Complete beekeeping kits are available for both beginners and pros. They include everything you’ll need to get started, sans bees. The modern hive consists mainly of the following components:

The Hive Stand: The stand, upon which a hive is built, contains an angled landing strip that keeps the bees off the damp ground and also helps keep the cluster and combs drier in the winter.

Hive Body: This is a rectangular box with dovetailed corners for weatherproofing that holds the suspended, movable frames. It also contains the brood chambers.

Queen Excluder: This piece of equipment does what the name indicates: excludes the queen from accessing the honey by keeping her in the egg-laying chamber.

Supers: Rectangular flat boxes, called supers, are used as collection plates for the honey. They are easily removed and replaced.

Frames: The Hoffman or self-spacing frame is perfect for beginners.

Within this wooden hive there are a few more parts, but I’ll leave those to your discovery. Let’s get to the fashion show.

The Beekeeper’s Outfit

Wearing a beekeeper’s outfit for the first time is sort of like wearing your bathrobe when going to the mailbox. It feels a little weird, especially when someone sees you. However, while there may come a time when you evolve into the Bee Whisperer, it is best that you wear protective clothing in the beginning, Grasshopper.

Again, complete protective outfits can be purchased in a beekeeping kit. Here’s what you will get:

  • White coveralls that tie at the ankle (white is important)
  • A woven-fiber helmet with a mesh, face-covering veil
  • Elbow-length protective gloves
  • A smoker that will mellow out the bees when working with them and gathering honey
  • An all-purpose, indispensable hive tool
  • A bee brush with soft bristles for gently sweeping away the bees from clothing and the supers

When to Expect Honey from Your Bees

I recall once asking a beekeeper: “If I started a hive, could I expect honey the first year?” He burst into a little laugh and said, “Yeah…you can expect it, but that doesn’t mean it’s going to happen.” Meaning there are no guarantees. The first year of beekeeping is more about setting up and establishing your colonies for the future, although you may still get some honey.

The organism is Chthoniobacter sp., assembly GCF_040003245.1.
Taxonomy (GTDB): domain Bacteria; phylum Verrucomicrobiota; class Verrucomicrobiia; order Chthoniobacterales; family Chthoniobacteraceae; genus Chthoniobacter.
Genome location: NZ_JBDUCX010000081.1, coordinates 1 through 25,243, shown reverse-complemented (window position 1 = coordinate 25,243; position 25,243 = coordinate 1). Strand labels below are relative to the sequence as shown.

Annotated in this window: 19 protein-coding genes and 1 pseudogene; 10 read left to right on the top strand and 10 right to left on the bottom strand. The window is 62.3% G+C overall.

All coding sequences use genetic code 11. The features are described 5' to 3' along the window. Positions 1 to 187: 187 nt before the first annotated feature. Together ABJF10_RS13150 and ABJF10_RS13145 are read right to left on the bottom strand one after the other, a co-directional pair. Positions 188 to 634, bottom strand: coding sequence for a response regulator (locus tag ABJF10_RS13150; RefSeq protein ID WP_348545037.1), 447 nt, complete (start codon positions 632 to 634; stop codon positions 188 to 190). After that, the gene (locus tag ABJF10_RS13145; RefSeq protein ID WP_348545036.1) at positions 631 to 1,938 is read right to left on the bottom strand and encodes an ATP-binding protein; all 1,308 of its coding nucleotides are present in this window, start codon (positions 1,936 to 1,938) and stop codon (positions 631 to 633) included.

The truth is, as with most hobbies or things we want to try, there is a learning curve and things don’t always go as smoothly as they did when we were running the movie through our mind. Then again, sometimes they do. A friend of mine got 60 lbs. of honey in her first year. Be patient.

Beekeeping is a fun hobby and one with a sweet payout at the end. In fact, the first law of honey is, there is no better honey than that produced by your own bees. Just remember, your connection to nature and your interaction with a colony can’t truly be measured by how much honey you harvest.

Getting sunshine, helping the environment and the bees, trying something new and different, and having an interest that excites you, are all things that make life more enjoyable.

Beekeeping is a peaceful, rewarding adventure waiting to be discovered. It’s an activity that reminds us that some of life’s greatest treasures are in the little details of everyday living.

But if all that is too Zen for you, think about how good it’ll feel bragging to your friends, smiling smugly at relatives and bonding with Preppers as you tell them the delicious honey they’re drooling over was made by your very own bees. Now that is sweet!


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Written by Alan Ray

Profile Picture of Alan Ray

Alan Ray has written five books and is a New York Times best-selling author. Additionally, he is an award-winning songwriter with awards from BMI and ASCAP respectively. He lives in rural Tennessee with his wife, teenage son, and two dogs: a South African Boerboel (Bore-Bull) and a Pomeranian/Frankenstein mix.